A 33-year-old Coachford man was killed just over three years ago when a trench he was working in collapsed on top of him and today two men pleaded guilty to health and safety breaches and were fined.
Health and Safety inspector, Frances Murphy, testified today at Cork Circuit Criminal Court that on September 28, 2017 drainage works were being carried out by the farmer, Pat Kelleher, excavator driver, John O’Mahony, and the deceased, Denis Cullinane.
“They were digging a trench and laying drainage pipes as the land was getting flooded. They were digging 4.6 metres deep, one metre wide using the excavator. They were then going into the trench to lay the trench pipes.
“As they were laying the pipes, Denis Cullinane was nearest the excavator when the trench collapsed and engulfed Mr Cullinane.
“There were no support systems in place (for the trench), no safety provisions in place,” Ms Murphy said.
Siobhán Lankford defence senior counsel said John O’Mahony was 75 then and is 78 now and has not worked since. He owned the excavator.
Donal O’Sullivan, defence barrister said on behalf of Pat Kelleher, 50, “He was very shocked by this. It is my understanding he was traumatised.
"It was not a case of sending someone in to do something he would not do himself. He was in the trench as well.” Both defendants expressed again their deep remorse and apologies to the Cullinane family.
The judge referred to the victim impact statement by the Cullinane family as short but impactful - “We as a family understand it was an accident but if one other family can be saved the trauma and hurt by this accident we feel at least some else’s family might not have to go through this again.”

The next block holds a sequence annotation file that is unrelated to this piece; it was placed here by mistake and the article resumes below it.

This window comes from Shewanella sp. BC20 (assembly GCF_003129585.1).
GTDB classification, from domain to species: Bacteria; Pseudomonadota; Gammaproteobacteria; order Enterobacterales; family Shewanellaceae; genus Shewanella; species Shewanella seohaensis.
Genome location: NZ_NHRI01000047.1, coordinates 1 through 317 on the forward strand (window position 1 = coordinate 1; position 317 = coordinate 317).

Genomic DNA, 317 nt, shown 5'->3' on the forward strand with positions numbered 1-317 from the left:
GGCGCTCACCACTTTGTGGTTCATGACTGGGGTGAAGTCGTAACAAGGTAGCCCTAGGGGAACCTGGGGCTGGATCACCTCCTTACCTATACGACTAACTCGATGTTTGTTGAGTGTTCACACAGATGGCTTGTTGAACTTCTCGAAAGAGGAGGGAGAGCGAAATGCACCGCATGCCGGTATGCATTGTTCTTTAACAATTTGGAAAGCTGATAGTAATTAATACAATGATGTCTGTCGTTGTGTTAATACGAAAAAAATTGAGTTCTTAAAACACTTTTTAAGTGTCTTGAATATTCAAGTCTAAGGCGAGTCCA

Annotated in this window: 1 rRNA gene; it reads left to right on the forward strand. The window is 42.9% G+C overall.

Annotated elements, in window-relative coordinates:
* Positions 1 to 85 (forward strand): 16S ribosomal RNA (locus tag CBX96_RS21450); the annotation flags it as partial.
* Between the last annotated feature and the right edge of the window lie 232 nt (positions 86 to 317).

Judge Ó Donnabháin said, “It is appalling that two experienced men – one a Hi-Mac driver and the other an experienced farmer – should excavate a trench on loose ground without trenching the trench. There is nothing new in this. There is nothing that would require major experience. A few planks of wood (supported) in the hole would have kept it open.
“It does not take a lot to understand that – four and a half metres deep of loose soil. It was inevitably going to collapse. The neglect here is very fundamental.
“It could have been easily avoided with the slightest care. And the unfortunate Denis Cullinane lost his life.
“Their remorse is genuine. All three men were from the same local community. They were known to each other.
“I take the point that Mr Kelleher was hands-on and he did not hand it over to someone else to do it but it is a very fundamental breach by him which caused a man to lose his life. It could have been easily foreseen and avoided.”
The judge imposed a €10,000 fine on Pat Kelleher and a fine of €1,000 on John O’Mahony.
Pat Kelleher of Roovesmore, Coachford, pleaded guilty to a charge that on September 28, 2017 at Rooves More, Coachford, he did fail to provide a system of work during drainage works including the laying of pipes in an excavation and failed to prevent the collapse of sides of excavation on Denis Cullinane by way of battering or stepping the sides or the installation of an earthwork support system.
John O’Mahony of 1 O’Mahony Place, Clondrohid, Macroom, pleaded to a similar charge that as a self-employed contractor failed to ensured that individuals were not exposed to risks to their safety, health and welfare.